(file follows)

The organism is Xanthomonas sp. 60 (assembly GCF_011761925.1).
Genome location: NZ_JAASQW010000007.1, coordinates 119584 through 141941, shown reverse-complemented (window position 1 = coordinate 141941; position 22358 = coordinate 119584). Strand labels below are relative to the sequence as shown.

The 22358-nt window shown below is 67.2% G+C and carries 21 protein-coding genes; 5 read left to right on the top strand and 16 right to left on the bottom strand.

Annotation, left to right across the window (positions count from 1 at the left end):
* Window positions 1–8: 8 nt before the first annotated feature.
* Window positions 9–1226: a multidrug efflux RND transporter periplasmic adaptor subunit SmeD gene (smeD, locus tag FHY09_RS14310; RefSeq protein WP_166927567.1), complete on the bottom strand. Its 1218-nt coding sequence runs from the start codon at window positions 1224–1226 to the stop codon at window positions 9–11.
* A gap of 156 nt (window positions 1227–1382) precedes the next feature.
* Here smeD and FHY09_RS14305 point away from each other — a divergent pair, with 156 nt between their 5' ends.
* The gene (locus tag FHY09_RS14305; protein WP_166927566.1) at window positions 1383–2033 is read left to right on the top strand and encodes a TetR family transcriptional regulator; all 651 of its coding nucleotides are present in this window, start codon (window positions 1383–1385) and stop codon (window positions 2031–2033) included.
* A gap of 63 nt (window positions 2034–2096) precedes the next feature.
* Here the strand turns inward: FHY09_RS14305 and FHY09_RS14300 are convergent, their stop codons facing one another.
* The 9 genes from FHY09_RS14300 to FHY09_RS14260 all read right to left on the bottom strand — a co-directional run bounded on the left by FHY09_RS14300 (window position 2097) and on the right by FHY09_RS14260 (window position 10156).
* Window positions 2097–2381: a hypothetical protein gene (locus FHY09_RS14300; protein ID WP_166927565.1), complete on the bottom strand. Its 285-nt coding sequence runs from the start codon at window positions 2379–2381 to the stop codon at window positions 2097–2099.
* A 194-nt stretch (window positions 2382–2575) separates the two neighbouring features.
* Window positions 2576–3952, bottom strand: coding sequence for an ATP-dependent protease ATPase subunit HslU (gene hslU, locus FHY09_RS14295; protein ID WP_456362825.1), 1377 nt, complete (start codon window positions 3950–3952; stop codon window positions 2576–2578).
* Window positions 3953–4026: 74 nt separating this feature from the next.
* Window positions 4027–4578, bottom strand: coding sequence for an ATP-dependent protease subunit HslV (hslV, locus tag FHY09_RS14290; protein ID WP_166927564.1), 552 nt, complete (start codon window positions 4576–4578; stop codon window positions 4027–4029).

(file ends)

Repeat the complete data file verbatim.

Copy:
The organism is Xanthomonas sp. 60 (assembly GCF_011761925.1).
Genome location: NZ_JAASQW010000007.1, coordinates 119584 through 141941, shown reverse-complemented (window position 1 = coordinate 141941; position 22358 = coordinate 119584). Strand labels below are relative to the sequence as shown.

The 22358-nt window shown below is 67.2% G+C and carries 21 protein-coding genes; 5 read left to right on the top strand and 16 right to left on the bottom strand.

Annotation, left to right across the window (positions count from 1 at the left end):
* Window positions 1–8: 8 nt before the first annotated feature.
* Window positions 9–1226: a multidrug efflux RND transporter periplasmic adaptor subunit SmeD gene (smeD, locus tag FHY09_RS14310; RefSeq protein WP_166927567.1), complete on the bottom strand. Its 1218-nt coding sequence runs from the start codon at window positions 1224–1226 to the stop codon at window positions 9–11.
* A gap of 156 nt (window positions 1227–1382) precedes the next feature.
* Here smeD and FHY09_RS14305 point away from each other — a divergent pair, with 156 nt between their 5' ends.
* The gene (locus tag FHY09_RS14305; protein WP_166927566.1) at window positions 1383–2033 is read left to right on the top strand and encodes a TetR family transcriptional regulator; all 651 of its coding nucleotides are present in this window, start codon (window positions 1383–1385) and stop codon (window positions 2031–2033) included.
* A gap of 63 nt (window positions 2034–2096) precedes the next feature.
* Here the strand turns inward: FHY09_RS14305 and FHY09_RS14300 are convergent, their stop codons facing one another.
* The 9 genes from FHY09_RS14300 to FHY09_RS14260 all read right to left on the bottom strand — a co-directional run bounded on the left by FHY09_RS14300 (window position 2097) and on the right by FHY09_RS14260 (window position 10156).
* Window positions 2097–2381: a hypothetical protein gene (locus FHY09_RS14300; protein ID WP_166927565.1), complete on the bottom strand. Its 285-nt coding sequence runs from the start codon at window positions 2379–2381 to the stop codon at window positions 2097–2099.
* A 194-nt stretch (window positions 2382–2575) separates the two neighbouring features.
* Window positions 2576–3952, bottom strand: coding sequence for an ATP-dependent protease ATPase subunit HslU (gene hslU, locus FHY09_RS14295; protein ID WP_456362825.1), 1377 nt, complete (start codon window positions 3950–3952; stop codon window positions 2576–2578).
* Window positions 3953–4026: 74 nt separating this feature from the next.
* Window positions 4027–4578, bottom strand: coding sequence for an ATP-dependent protease subunit HslV (hslV, locus tag FHY09_RS14290; protein ID WP_166927564.1), 552 nt, complete (start codon window positions 4576–4578; stop codon window positions 4027–4029).